Pete Hall, chef-owner of Lorne, Victoria, makes ravioli of beef shin, served with a beef consommé, spring vegetables and horseradish oil: “We braise the beef shin in red wine, chicken stock and root vegetables for a long time on a low temperature until the meat falls off the bone. Then, we flake the meat and reduce the liquor until it's thick. The reduced liquor is then poured over the meat and added to a small brunoise of vegetables. We pipe the mixture onto rolled pasta sheets and then punch out into small ravioli. The consommé is made by taking beef bones, which have been roasted until golden, and leaving them to cook in water with some root vegetables until they create a nice flavoured stock. Then we roast beef trim until dark brown, add mushrooms, shallots and carrots deglazed with red wine, and place the whole lot in the stock before clarifying and passing through muslin. We add the pasta to the warm consommé and finish with fresh spears of asparagus, peas and gem lettuce. Finally, a drizzle of horseradish oil completes the dish. The beef is so robust it can take on any flavours that you want it to. In this case, the richness from the slow cook helps maximise the flavour of the beef and it works perfectly with the freshness from the vegetables and the pepperiness from the horseradish.”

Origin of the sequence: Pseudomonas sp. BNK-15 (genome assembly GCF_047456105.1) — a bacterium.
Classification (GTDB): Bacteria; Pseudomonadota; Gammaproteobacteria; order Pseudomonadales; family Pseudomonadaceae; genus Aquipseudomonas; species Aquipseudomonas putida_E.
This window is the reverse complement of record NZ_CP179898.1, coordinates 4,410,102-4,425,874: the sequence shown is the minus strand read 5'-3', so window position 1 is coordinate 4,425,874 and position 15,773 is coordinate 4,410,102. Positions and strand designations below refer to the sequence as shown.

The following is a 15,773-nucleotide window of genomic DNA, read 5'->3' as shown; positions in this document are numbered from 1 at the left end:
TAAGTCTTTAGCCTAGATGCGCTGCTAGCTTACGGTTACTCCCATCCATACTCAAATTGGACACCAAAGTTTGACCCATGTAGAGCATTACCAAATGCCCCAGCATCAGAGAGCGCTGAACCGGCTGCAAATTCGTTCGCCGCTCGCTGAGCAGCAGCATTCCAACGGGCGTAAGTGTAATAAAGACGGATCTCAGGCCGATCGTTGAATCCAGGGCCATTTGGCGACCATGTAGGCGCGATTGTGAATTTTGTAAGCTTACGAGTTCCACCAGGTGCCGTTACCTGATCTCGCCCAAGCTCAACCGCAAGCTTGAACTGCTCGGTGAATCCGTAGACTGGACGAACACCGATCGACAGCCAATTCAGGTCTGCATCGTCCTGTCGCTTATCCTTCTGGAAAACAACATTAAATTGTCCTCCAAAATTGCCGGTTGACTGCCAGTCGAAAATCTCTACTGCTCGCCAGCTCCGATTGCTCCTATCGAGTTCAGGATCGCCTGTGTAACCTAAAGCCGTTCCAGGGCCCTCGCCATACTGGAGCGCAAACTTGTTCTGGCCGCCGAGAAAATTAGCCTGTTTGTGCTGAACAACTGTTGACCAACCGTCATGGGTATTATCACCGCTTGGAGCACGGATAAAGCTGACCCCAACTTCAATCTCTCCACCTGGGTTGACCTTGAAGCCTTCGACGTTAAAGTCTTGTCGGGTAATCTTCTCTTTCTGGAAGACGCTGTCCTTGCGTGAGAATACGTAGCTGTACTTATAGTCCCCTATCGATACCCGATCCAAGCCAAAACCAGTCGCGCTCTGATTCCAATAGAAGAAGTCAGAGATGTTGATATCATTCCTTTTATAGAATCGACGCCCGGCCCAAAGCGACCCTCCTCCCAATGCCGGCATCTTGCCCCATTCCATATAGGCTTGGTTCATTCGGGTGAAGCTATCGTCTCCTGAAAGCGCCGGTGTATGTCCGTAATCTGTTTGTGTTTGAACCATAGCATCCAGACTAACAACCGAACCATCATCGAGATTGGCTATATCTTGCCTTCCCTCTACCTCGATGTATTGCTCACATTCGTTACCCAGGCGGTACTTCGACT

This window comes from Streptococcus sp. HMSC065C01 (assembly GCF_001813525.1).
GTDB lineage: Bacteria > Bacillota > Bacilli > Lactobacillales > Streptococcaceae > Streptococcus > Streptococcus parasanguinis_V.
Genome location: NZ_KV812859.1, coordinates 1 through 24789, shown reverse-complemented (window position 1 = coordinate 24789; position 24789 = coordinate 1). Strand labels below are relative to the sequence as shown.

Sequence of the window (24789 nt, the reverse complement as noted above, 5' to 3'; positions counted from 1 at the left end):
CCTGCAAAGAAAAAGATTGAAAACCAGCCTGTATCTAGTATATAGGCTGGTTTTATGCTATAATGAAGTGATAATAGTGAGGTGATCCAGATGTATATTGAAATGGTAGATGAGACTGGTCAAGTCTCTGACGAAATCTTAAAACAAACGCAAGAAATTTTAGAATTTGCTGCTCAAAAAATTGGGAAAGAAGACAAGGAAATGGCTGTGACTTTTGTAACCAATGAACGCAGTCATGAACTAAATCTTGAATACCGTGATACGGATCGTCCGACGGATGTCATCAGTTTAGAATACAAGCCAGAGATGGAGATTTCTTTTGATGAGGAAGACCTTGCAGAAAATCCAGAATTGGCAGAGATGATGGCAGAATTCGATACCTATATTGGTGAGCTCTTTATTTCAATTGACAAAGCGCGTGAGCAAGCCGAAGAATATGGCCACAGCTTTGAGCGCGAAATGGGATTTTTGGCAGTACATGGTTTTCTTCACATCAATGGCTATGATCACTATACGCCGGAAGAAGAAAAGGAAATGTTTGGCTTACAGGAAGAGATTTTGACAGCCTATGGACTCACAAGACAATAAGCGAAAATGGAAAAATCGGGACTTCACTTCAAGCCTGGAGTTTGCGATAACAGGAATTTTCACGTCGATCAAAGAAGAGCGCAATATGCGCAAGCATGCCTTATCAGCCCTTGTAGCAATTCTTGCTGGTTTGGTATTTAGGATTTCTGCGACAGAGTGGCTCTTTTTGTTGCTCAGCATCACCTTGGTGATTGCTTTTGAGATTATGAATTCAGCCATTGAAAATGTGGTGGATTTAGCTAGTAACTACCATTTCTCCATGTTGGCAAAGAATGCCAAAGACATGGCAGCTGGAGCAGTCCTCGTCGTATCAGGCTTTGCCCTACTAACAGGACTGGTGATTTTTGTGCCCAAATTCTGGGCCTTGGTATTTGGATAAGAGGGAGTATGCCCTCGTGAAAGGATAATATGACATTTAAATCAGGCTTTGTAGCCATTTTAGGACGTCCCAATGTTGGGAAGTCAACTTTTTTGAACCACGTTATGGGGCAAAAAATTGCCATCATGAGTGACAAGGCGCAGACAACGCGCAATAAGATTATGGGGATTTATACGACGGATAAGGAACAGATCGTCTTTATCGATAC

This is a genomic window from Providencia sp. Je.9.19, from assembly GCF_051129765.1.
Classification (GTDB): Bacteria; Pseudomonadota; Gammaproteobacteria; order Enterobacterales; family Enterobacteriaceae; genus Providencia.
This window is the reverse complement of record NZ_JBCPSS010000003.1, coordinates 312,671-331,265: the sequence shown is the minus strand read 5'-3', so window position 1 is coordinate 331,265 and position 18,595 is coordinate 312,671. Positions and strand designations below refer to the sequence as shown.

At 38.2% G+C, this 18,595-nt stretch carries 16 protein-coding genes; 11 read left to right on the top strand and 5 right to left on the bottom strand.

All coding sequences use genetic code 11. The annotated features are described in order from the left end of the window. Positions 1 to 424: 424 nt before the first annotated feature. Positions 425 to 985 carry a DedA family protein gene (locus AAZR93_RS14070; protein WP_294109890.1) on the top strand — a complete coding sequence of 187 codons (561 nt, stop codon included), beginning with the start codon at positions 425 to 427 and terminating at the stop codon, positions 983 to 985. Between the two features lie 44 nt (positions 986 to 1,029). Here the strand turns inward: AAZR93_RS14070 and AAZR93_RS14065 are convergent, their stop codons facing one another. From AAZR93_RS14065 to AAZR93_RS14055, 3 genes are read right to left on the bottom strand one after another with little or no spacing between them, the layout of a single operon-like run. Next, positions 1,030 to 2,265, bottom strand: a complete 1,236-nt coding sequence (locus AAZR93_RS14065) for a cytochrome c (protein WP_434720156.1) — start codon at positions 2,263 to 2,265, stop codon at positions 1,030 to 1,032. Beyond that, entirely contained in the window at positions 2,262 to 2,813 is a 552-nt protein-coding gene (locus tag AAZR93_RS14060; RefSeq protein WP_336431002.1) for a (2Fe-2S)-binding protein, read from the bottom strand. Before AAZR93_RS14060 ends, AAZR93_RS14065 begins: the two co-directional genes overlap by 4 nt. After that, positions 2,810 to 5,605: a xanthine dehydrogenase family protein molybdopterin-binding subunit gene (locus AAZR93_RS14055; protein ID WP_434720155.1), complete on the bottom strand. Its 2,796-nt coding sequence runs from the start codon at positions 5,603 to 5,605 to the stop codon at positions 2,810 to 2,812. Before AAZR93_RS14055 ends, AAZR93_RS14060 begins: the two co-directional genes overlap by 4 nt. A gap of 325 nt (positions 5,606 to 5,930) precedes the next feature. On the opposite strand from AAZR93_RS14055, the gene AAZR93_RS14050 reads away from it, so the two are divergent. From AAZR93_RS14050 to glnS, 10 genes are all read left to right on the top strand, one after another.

Tom Clarke, head chef at L'Ortolan in Reading, describes his roast sirloin of beef, braised shin, smoked pomme purée and chargrilled asparagus: “I like to use two cuts of meat in most of my main dishes, a prime cut like sirloin and one lesser used cut like shin. In this dish, I create a type of shin croquette. I marinade the beef shin for four days in red wine with carrots, onion, leek, celery, garlic, thyme, rosemary and bay leaves, then I braise it for 18 hours at 80 degrees Celsius. I keep the braising juice to make a sauce but the meat you get is absolutely delicious. We flake it down and mix it with thyme, shallot, parsley and the sauce, then season with salt and sherry vinegar. Next, we set it in a mould and freeze the shin before cutting it into squares. We pane these squares (flour, egg and panko breadcrumbs) and deep fry them. The shin croquettes are almost gooey inside but with a crispy outside; they give a lovely contrast of texture to accompany the sirloin. The depth of flavour you get from the shin is nicely balanced with the fresh asparagus too. Smokey flavours go well with beef, so I like serving the beef with pomme puree, made using a clarified butter that we cold smoke over oak chips. When cooked properly, beef shin is utterly delicious and surpasses the prime cuts. It really enhances a dish and there is such flavour in these tougher cuts of meat.”